The Happiness Connection  

Coincidence can be interpreted in different ways

Considering coincidence

Last night, a close friend told me she had been introduced to someone and had a phone date with him in a few hours. She casually mentioned his name was Matt.

My ears perked up and I laughed.

I’m currently writing my first novel. One of my main characters is a man named Matt. That might not seem strange in itself, but the man my friend recently split up with shares his name (including the spelling) with the other major male character in my novel, Geoff.

What are the chances? I named my characters without knowing either of these connections existed.

This is a great example of a coincidence—a situation in which events happen at the same time in a way that is not planned or expected.

I experience things that I term as coincidental, regularly.

Even meeting the man I married, was somewhat accidental. If I hadn’t agreed to go to a party that I didn’t want to go to, it’s unlikely our paths would ever have crossed. We lived in very different parts of England and only had a very tenuous friendship link.

Let me share another of these strange coincidences.

When I lived in England, I struck up a conversation with a lady in a fitness club. She had a pen pal in Fernie, who turned out to be someone I lived with in residence at the University of Victoria.

What are the chances that the one person she knew in Canada was someone I went to university with?

The possibility of this happening may seem remote, but apparently that isn’t so. Statistically, the chance of coincidental events occurring, is much greater than you might expect.

Whether you think it’s fate or unlinked random events, depends on how you interpret the world.

I can conclude that I was meant to go to that party, so I could meet the person I was destined to create babies with. Or I can believe it was a fortunate, or maybe even unfortunate, chance occurrence. Most scientists would choose the latter explanation. They see the universe as random.

For the most part, your brain isn’t satisfied with pointless randomness. Humans are a meaning-seeking species. We are continually looking for patterns in the haphazard world around us. Once we identify one, we try to give it meaning. One of our favourite ways to do this is to develop a story around it.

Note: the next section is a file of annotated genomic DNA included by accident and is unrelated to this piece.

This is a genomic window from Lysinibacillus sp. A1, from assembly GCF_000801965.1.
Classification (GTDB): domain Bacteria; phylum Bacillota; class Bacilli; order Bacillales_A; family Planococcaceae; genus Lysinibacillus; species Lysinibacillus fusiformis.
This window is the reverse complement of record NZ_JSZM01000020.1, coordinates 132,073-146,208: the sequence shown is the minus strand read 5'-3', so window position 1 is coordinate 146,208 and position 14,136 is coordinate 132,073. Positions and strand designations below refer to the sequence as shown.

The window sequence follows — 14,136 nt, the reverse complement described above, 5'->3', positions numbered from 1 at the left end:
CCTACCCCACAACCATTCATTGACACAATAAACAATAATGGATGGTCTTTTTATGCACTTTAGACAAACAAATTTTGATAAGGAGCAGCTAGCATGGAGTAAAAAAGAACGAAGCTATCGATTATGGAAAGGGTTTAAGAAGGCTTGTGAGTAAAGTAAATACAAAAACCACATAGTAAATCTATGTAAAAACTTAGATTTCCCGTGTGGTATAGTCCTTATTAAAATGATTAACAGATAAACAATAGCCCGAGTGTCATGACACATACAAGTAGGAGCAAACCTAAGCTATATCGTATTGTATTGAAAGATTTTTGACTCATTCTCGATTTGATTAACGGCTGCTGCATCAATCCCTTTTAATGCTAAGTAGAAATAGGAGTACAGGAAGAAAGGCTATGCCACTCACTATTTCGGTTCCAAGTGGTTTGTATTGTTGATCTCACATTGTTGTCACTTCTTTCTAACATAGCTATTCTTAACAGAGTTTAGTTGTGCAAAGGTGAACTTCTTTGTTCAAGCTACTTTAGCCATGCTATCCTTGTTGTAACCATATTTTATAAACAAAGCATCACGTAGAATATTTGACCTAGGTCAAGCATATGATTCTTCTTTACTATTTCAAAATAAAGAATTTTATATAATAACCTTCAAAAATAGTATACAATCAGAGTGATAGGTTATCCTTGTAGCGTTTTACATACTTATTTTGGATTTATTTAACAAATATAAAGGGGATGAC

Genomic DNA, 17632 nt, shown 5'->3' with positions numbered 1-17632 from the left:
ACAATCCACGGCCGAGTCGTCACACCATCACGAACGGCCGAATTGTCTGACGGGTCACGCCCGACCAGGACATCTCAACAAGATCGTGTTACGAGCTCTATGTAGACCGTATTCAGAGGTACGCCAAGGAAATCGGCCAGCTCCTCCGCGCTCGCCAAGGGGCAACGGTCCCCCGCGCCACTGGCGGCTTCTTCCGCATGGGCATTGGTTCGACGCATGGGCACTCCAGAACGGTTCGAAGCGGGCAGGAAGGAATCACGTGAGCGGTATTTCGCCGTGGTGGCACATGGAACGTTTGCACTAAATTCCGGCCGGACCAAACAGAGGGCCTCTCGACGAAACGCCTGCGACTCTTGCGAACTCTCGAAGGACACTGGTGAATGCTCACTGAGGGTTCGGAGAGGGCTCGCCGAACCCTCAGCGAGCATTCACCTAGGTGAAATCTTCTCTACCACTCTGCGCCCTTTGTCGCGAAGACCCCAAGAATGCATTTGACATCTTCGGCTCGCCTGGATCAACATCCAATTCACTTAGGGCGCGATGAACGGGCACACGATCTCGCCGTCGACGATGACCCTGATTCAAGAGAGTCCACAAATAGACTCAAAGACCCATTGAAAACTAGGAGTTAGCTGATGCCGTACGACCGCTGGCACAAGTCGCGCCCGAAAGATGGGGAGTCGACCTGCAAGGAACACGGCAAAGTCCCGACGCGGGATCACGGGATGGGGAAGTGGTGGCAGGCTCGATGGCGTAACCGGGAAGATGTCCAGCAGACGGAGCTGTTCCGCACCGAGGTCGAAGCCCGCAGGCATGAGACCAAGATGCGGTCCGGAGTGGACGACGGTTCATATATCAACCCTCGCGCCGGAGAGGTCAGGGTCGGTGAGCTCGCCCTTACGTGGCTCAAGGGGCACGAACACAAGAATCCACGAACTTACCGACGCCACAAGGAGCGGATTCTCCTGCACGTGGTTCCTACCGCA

Not everybody believes the universe is random and contains no ulterior motive. At the polar opposite end of randomness, lies a belief in God, or some other, greater being or force. This is where the idea that everything happens for a reason, lives.

Of course, when you have two extremes, there is always middle ground. This space contains what is often referred to as “suspicious coincidence.” The people who reside here aren’t sure they believe there is a purpose for the coincidental events, but they can’t dismiss them as random, either.

Although science can prove the universe is random, it can’t prove divine intervention, or fate, is a hoax. Because randomness is true, that doesn’t mean a greater power can’t exist too.

This mid-zone is an appealing place for many people. The unknown holds a sense of mystery that has a seductive quality to it.

This is an interesting topic in itself, but there’s another reason I chose to write about it. Experiencing coincidence can encourage personal shifts. You only notice these strangely linked events if you’re aware of yourself and your environment.

Research shows that people who are self-aware, tend to notice coincidences more regularly. Think of it as a fun way to improve your level of mindfulness.

Just like you have to suspend belief to enjoy books and movies, do the same for these seemingly random yet linked events. It doesn’t matter if you classify it as chance or assign it deeper meaning.

I can say the name of my friend’s latest date is a sign that she’s meant to be with him, or I can dismiss it as merely the result of a random world. It makes no difference. The most important thing was that I noticed it.

Try randomly venturing into the realm of wonder, surprise, and mystery with an open mind and playful attitude. Be willing to consciously notice the patterns your brain is seeking. Whether you choose to believe they are random, or acts of fate, is totally up to you.

Awareness is vital if you want to change yourself or your life. Looking for coincidences, is a good way to build your awareness muscle.

This article is written by or on behalf of an outsourced columnist and does not necessarily reflect the views of Castanet.

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About the Author

Reen Rose is an experienced, informative, and engaging speaker, author, and educator. She has worked for over three decades in the world of education, teaching children and adults in Canada and England.

Research shows that happy people are better leaders, more successful, and healthier than their unhappy counterparts, and yet so many people still believe that happiness is a result of their circumstances.

Happiness is a choice. Reen’s presentations and workshops are designed to help you become robustly happy. This is her term for happiness that can withstand challenge and change.

Reen blends research-based expertise, storytelling, humour, and practical strategies to both inform and inspire. She is a Myers Briggs certified practitioner, a Microsoft Office certified trainer and a qualified and experienced teacher.

Email Reen at [email protected]

Check out her websites at www.ReenRose.com, or www.ModellingHappiness.com

The views expressed are strictly those of the author and not necessarily those of Castanet. Castanet does not warrant the contents.

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